spectral étendue=NA·L_{s}·θ_{106 }

where NA is the numerical aperture, L_{s }is the slit length, and θ_{Ω} is an angular dispersion of the wavelengths from the a secondary reflective diffractive optic **16** (measured after the diffractive optic as the angular spread of a diffraction order under consideration).

Measures of spectral étendue allow comparisons between different forms of pushbroom imaging spectrometers with a single quantity that summarizes performance and design characteristics. In addition, the spectral étendue is affected by spatial and spectral-band broadening, as well as by increased compactness, to collectively quantify the benefits of φ-polynomial spectrometer designs over spherical, aspheric, anamorphic, or anamorphic aspheric designs which are unaccounted for in classical étendue. For example, a reduction in optical volume is associated with increases in numerical aperture NA, spatial broadening is associated with increases in slit length L_{s}, and spectral-band broadening is associated with increases in the range of angular dispersion θ_{Ω}.

Although described with respect to an Offner-Chrisp imaging spectrometer, the referenced improvements and corrective effects can be applied to a variety of imaging spectrometers including notably Czerny-Turner imaging spectrometers. The alternatives can include additional reflective, diffractive, or even refractive optics or elements for creating at least a spectrally dimensioned image field.

The performance improvements and corrective effects made possible by the use of φ-polynomial optical surfaces can be combined with other improvements and corrections including the use of additional surfaces or optics. The φ-polynomial optical surfaces can also be incorporated into additional optics. The reflective optics, including the reflective diffractive optic, can incorporate the φ-polynomial optical surfaces directly in a reflective surface or in another optical surface such as the surface of a transmissive component coupled to the reflective surface. The diffraction grating of the diffractive optic is preferably formed in the reflective surface of the reflective diffractive optic but could be formed within the volume or on an optical surface of a transmissive component coupled to the reflective surface. The grating itself could also be formed in a variety of ways including as a classically ruled reflection grating, a holographic surface relief diffraction grating, or a volume holographic grating. The orthonormal polynomials can also be defined over non-circular apertures as described for example in a paper by Mahajan, Virendra N. and Dai, Guang-ming, entitled “Orthonormal polynomials for hexagonal pupils,” published in Opt. Lett., Vol. 31, No. 16, 2462-2464 (2006), the disclosure of which paper is hereby incorporated by reference in its entirety.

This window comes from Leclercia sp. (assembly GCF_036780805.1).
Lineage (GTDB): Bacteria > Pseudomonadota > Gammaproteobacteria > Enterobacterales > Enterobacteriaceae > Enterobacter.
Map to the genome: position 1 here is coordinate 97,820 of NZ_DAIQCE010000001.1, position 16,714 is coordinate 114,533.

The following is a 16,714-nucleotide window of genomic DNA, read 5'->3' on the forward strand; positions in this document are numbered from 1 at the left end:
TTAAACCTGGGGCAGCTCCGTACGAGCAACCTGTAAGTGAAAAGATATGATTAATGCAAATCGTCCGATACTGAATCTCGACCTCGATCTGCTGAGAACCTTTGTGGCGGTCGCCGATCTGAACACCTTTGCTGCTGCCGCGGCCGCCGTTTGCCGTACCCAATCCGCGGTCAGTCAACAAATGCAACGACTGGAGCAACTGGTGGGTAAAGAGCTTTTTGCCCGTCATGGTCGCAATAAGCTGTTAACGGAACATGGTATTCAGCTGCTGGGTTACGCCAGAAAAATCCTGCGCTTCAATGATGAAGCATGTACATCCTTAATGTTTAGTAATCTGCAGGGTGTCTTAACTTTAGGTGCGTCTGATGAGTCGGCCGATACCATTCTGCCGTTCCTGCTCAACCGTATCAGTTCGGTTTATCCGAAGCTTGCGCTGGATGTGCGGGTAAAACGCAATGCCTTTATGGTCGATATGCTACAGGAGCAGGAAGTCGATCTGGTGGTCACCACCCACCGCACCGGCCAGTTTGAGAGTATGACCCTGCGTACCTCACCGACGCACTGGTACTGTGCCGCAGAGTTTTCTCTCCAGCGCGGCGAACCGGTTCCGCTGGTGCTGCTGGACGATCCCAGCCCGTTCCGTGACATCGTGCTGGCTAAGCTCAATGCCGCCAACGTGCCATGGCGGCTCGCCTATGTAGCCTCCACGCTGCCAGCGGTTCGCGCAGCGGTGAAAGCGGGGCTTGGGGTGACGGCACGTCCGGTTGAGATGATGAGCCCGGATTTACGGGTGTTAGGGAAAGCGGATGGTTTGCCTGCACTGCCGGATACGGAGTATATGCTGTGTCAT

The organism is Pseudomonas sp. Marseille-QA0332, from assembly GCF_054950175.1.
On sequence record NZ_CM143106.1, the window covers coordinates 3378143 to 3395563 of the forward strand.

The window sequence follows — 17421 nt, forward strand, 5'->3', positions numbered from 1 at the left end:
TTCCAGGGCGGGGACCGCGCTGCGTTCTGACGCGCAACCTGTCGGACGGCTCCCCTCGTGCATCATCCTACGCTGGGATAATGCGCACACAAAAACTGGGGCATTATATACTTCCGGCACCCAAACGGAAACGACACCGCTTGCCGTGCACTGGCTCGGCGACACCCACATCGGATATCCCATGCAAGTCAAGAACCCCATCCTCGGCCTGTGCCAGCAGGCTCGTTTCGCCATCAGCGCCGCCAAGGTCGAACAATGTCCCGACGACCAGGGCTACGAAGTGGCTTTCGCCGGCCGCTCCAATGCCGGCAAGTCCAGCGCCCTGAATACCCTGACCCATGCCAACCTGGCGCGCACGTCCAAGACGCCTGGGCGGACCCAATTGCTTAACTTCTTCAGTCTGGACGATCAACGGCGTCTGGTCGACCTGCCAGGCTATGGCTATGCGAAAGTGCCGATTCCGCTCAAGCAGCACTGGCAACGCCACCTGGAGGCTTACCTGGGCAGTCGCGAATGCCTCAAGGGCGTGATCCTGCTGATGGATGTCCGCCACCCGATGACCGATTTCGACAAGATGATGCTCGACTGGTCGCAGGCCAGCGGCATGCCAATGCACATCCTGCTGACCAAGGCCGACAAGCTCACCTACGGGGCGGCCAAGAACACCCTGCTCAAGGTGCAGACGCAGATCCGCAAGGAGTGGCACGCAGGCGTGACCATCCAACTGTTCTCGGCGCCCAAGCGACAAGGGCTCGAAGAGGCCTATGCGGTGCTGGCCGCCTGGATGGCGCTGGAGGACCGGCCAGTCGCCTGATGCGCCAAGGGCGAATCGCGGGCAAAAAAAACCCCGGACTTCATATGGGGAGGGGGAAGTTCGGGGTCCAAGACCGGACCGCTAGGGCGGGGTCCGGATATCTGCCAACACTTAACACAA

It will be appreciated that variants of the above-disclosed and other features and functions, or alternatives thereof, may be combined into many other different systems or applications. Various presently unforeseen or unanticipated alternatives, modifications, variations, or improvements therein may be subsequently made by those skilled in the art which are also intended to be encompassed by the following claims.